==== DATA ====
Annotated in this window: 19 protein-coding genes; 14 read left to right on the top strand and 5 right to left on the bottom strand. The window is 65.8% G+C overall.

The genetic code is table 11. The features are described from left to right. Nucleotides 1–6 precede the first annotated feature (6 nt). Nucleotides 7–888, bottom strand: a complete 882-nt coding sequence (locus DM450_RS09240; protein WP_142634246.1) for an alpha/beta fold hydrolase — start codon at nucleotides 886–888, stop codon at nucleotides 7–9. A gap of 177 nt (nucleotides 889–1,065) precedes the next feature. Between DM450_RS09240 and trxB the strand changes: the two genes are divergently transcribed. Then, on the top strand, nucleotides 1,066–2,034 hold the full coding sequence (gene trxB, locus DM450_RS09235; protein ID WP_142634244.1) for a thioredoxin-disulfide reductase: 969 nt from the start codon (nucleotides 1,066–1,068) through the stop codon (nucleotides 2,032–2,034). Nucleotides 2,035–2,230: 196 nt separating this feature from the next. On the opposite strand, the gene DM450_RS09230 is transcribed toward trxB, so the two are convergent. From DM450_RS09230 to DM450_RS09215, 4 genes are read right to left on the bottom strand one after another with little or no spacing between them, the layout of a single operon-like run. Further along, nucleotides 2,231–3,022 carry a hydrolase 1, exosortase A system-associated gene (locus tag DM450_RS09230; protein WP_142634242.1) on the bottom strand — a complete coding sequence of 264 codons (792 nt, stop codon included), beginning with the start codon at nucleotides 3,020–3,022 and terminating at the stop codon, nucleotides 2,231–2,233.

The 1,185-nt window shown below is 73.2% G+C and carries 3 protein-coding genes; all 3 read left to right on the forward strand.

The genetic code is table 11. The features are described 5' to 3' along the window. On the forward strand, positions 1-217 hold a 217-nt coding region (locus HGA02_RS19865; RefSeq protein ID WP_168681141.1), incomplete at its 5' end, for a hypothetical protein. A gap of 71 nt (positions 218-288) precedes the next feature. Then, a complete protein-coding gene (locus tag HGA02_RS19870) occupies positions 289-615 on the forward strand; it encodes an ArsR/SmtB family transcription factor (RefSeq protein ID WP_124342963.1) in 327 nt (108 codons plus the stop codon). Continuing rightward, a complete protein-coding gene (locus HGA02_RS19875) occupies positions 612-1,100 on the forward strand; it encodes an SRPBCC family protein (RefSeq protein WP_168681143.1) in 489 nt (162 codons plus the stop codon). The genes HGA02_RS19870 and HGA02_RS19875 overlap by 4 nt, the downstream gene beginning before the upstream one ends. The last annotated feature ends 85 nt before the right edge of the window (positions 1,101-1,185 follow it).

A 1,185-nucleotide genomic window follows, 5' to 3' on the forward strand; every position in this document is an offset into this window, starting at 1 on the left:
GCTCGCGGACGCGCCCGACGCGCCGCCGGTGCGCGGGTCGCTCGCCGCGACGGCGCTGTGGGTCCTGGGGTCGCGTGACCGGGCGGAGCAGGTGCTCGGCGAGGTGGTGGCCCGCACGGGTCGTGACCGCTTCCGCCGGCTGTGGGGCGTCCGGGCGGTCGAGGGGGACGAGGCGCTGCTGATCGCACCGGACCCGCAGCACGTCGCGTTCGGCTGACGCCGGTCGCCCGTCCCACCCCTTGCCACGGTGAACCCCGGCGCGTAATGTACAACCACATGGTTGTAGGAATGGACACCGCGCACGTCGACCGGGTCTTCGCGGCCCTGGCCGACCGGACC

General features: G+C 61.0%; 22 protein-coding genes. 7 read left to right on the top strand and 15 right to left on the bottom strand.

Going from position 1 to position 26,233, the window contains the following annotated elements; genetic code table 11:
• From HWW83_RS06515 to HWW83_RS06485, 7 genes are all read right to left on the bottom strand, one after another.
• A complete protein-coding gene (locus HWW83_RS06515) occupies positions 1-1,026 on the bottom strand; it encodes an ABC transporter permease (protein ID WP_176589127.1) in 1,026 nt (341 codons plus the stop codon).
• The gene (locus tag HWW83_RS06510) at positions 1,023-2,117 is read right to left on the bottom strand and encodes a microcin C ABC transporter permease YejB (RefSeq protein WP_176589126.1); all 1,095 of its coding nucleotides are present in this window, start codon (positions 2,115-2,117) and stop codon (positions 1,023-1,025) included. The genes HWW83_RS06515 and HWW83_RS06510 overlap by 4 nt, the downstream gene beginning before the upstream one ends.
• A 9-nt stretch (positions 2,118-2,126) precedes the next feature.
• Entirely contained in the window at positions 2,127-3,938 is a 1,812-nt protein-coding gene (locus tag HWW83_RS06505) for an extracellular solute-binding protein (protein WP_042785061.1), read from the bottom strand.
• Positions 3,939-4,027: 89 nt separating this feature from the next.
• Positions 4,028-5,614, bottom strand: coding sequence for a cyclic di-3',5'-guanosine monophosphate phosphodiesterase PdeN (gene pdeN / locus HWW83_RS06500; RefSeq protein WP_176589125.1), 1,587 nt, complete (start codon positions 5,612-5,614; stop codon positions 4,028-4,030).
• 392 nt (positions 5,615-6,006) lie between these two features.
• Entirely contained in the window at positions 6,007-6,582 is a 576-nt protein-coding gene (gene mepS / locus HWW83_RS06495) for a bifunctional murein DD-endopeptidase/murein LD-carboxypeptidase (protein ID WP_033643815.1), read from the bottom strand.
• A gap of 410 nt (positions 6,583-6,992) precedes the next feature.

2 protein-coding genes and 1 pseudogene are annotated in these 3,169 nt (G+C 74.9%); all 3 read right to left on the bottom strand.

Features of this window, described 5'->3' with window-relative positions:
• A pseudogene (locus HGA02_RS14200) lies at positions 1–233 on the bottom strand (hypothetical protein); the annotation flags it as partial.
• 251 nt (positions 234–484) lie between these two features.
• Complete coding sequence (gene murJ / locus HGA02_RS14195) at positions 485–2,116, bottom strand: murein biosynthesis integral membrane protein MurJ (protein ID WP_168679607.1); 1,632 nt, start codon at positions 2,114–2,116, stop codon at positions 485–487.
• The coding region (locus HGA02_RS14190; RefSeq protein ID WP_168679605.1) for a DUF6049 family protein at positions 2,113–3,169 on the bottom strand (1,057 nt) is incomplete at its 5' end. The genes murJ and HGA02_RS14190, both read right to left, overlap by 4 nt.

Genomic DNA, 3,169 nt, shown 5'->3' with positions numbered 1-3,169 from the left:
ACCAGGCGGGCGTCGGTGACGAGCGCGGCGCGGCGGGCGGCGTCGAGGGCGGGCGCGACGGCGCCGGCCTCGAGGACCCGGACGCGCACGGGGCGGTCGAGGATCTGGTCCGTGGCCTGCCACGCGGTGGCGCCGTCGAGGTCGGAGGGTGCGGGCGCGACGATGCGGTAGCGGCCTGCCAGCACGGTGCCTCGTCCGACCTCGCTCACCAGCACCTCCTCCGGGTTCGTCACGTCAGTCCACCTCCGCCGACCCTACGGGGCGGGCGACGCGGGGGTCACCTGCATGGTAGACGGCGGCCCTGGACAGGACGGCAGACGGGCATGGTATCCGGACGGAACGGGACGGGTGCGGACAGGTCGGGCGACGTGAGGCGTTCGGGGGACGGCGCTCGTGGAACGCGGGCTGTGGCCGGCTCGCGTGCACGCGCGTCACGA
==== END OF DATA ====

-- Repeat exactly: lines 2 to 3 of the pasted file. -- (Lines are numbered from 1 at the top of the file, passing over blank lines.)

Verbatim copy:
The genetic code is table 11. The features are described from left to right. Nucleotides 1–6 precede the first annotated feature (6 nt). Nucleotides 7–888, bottom strand: a complete 882-nt coding sequence (locus DM450_RS09240; protein WP_142634246.1) for an alpha/beta fold hydrolase — start codon at nucleotides 886–888, stop codon at nucleotides 7–9. A gap of 177 nt (nucleotides 889–1,065) precedes the next feature. Between DM450_RS09240 and trxB the strand changes: the two genes are divergently transcribed. Then, on the top strand, nucleotides 1,066–2,034 hold the full coding sequence (gene trxB, locus DM450_RS09235; protein ID WP_142634244.1) for a thioredoxin-disulfide reductase: 969 nt from the start codon (nucleotides 1,066–1,068) through the stop codon (nucleotides 2,032–2,034). Nucleotides 2,035–2,230: 196 nt separating this feature from the next. On the opposite strand, the gene DM450_RS09230 is transcribed toward trxB, so the two are convergent. From DM450_RS09230 to DM450_RS09215, 4 genes are read right to left on the bottom strand one after another with little or no spacing between them, the layout of a single operon-like run. Further along, nucleotides 2,231–3,022 carry a hydrolase 1, exosortase A system-associated gene (locus tag DM450_RS09230; protein WP_142634242.1) on the bottom strand — a complete coding sequence of 264 codons (792 nt, stop codon included), beginning with the start codon at nucleotides 3,020–3,022 and terminating at the stop codon, nucleotides 2,231–2,233.

The 1,185-nt window shown below is 73.2% G+C and carries 3 protein-coding genes; all 3 read left to right on the forward strand.